2002 Summary of Safe Routes to School Programs in the United States

Introduction Children's lives have altered dramatically over the last few decades. One of the most startling changes is how little independence and mobility they now have compared to the generations who grew up before them. Not so long ago, a vast majority of kids routinely roamed their neighborhoods on foot or bicycle, taking the first steps toward independence.

Today, a new generation of moms and dads chauffeur their kids to nearly all their activities, fearing for their children's safety on streets due to perceived dangers from both crime and traffic. Researchers estimate while more than two-thirds of all children walked or biked to school as little as thirty years ago, that number has now plummeted to less than ten percent. Yet a new movement is emerging that is focusing on getting kids back on their feet and back on their bikes. Neighborhood groups, traffic engineers and local officials are working together to make streets safer for pedestrians and bicyclists along school routes, while encouraging both parents and their kids to take advantage of the many benefits of getting around on foot or by bike.

With new interest from transportation professionals, public health advocates, neighborhood improvement groups and local elected officials, communities all across the United States are discovering the many benefits of providing "Safe Routes to School." In order to encourage more children to walk or bike, parents need to trust that it is both safe and convenient from a variety of perspectives. A concern among some parents is the threat of violence as well as child abduction. While statistics tell us that abductions are an extremely infrequent occurrence, many parents indeed have legitimate concerns about crime, and violence prevention is an important component of Safe Routes to School programs in many areas. But the greatest danger for many children walking or biking to school comes from traffic on neighborhood roads and streets. Parents often cite the fear of traffic as one of their top concerns in allowing their kids to walk or bike to school. They note the importance of stronger education programs for both motorists and children, better enforcement of traffic laws, and projects and programs to help slow down the speed of residential traffic. Indeed, it is exactly this type of comprehensive approach to traffic safety problems that has been shown to be most effective in creating safer streets and promoting increased walking and bicycling among Americans of all ages. The Types of Safe Routes Programs The desire to reduce pedestrian injuries, restore childhood mobility, improve basic health, and reduce automobile traffic near schools have inspired a wide variety of "Safe Routes to School" programs across the United States. Some Safe Routes to School projects have existed under other names for decades, and been recently recast as Safe Routes to School. Others are new to this country. This paper includes details and contact information for many of these programs.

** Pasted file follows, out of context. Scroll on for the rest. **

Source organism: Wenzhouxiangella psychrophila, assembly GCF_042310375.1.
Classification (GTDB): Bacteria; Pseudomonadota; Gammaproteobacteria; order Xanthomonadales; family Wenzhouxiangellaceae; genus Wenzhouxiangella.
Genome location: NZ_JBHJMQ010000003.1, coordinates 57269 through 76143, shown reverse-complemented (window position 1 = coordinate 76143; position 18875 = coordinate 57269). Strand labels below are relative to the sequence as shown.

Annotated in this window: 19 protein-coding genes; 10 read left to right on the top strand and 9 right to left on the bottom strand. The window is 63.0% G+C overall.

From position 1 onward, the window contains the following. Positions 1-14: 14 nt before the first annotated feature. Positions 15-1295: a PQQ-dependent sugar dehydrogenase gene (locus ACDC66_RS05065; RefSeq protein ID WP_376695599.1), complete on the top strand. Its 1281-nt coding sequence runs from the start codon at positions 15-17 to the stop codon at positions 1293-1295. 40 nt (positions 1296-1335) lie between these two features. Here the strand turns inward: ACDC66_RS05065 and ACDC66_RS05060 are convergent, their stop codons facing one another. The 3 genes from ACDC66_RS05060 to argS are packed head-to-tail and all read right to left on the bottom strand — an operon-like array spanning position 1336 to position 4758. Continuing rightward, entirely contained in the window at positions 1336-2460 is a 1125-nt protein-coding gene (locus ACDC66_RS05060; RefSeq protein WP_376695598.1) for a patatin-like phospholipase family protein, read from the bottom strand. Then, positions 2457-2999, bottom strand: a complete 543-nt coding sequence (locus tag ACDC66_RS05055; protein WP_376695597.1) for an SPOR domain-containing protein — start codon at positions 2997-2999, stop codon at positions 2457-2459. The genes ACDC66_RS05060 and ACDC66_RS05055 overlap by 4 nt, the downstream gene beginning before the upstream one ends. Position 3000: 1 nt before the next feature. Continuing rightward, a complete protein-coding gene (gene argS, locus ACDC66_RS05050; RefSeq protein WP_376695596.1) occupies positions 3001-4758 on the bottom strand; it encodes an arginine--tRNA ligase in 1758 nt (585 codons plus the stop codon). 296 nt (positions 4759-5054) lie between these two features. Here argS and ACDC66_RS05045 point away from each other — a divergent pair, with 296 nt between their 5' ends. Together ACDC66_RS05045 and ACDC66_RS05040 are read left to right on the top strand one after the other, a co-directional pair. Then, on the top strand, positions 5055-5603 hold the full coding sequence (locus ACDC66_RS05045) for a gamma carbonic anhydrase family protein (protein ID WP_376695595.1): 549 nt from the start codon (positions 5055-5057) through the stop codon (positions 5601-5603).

There are many different components involved in the creation of a safe routes to school program, but generally they can be grouped under these four broad approaches:

  • The Traffic Calming Model
  • The Funding Model
  • The Encouragement Model
  • The Enforcement Model

Many programs mix aspects of these models, and the different models can also co-exist in a single state or community. This discussion highlights the differences between the models in order to help proponents of Safe Routes think methodically about what they are doing, and why they are doing it. This means distinguishing between Ends and Means - or Goals and Methods. For instance, traffic calming is a means to an end - reducing child crashes around schools, and encouraging cycling and walking. It is not an end in itself.

Authoring Organization: 
Transportation Alternatives
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